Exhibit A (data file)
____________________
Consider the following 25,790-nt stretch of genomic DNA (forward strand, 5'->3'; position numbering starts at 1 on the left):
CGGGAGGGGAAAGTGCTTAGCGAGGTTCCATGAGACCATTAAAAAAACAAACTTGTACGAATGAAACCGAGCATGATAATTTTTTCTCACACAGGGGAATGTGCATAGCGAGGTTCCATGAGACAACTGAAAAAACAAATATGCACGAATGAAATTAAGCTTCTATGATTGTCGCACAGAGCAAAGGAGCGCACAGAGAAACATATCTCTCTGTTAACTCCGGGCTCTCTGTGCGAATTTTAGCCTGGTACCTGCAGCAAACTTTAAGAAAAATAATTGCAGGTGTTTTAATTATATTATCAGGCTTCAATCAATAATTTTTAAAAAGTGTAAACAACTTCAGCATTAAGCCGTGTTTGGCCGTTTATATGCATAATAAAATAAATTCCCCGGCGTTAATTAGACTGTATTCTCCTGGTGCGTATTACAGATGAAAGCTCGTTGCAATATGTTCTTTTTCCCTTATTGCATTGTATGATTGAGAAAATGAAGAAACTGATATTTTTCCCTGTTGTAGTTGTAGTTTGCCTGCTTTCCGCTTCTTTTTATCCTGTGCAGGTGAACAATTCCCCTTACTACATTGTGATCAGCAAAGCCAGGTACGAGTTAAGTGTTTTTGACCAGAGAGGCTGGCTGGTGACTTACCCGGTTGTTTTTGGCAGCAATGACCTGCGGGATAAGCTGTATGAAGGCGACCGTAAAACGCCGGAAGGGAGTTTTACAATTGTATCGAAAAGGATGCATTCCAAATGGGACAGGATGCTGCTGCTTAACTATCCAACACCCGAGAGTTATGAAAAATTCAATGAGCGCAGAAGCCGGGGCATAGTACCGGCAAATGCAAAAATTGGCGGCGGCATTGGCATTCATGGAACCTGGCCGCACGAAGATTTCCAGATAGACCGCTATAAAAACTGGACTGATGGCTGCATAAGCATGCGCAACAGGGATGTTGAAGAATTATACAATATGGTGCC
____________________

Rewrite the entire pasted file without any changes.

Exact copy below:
Consider the following 25,790-nt stretch of genomic DNA (forward strand, 5'->3'; position numbering starts at 1 on the left):
CGGGAGGGGAAAGTGCTTAGCGAGGTTCCATGAGACCATTAAAAAAACAAACTTGTACGAATGAAACCGAGCATGATAATTTTTTCTCACACAGGGGAATGTGCATAGCGAGGTTCCATGAGACAACTGAAAAAACAAATATGCACGAATGAAATTAAGCTTCTATGATTGTCGCACAGAGCAAAGGAGCGCACAGAGAAACATATCTCTCTGTTAACTCCGGGCTCTCTGTGCGAATTTTAGCCTGGTACCTGCAGCAAACTTTAAGAAAAATAATTGCAGGTGTTTTAATTATATTATCAGGCTTCAATCAATAATTTTTAAAAAGTGTAAACAACTTCAGCATTAAGCCGTGTTTGGCCGTTTATATGCATAATAAAATAAATTCCCCGGCGTTAATTAGACTGTATTCTCCTGGTGCGTATTACAGATGAAAGCTCGTTGCAATATGTTCTTTTTCCCTTATTGCATTGTATGATTGAGAAAATGAAGAAACTGATATTTTTCCCTGTTGTAGTTGTAGTTTGCCTGCTTTCCGCTTCTTTTTATCCTGTGCAGGTGAACAATTCCCCTTACTACATTGTGATCAGCAAAGCCAGGTACGAGTTAAGTGTTTTTGACCAGAGAGGCTGGCTGGTGACTTACCCGGTTGTTTTTGGCAGCAATGACCTGCGGGATAAGCTGTATGAAGGCGACCGTAAAACGCCGGAAGGGAGTTTTACAATTGTATCGAAAAGGATGCATTCCAAATGGGACAGGATGCTGCTGCTTAACTATCCAACACCCGAGAGTTATGAAAAATTCAATGAGCGCAGAAGCCGGGGCATAGTACCGGCAAATGCAAAAATTGGCGGCGGCATTGGCATTCATGGAACCTGGCCGCACGAAGATTTCCAGATAGACCGCTATAAAAACTGGACTGATGGCTGCATAAGCATGCGCAACAGGGATGTTGAAGAATTATACAATATGGTGCC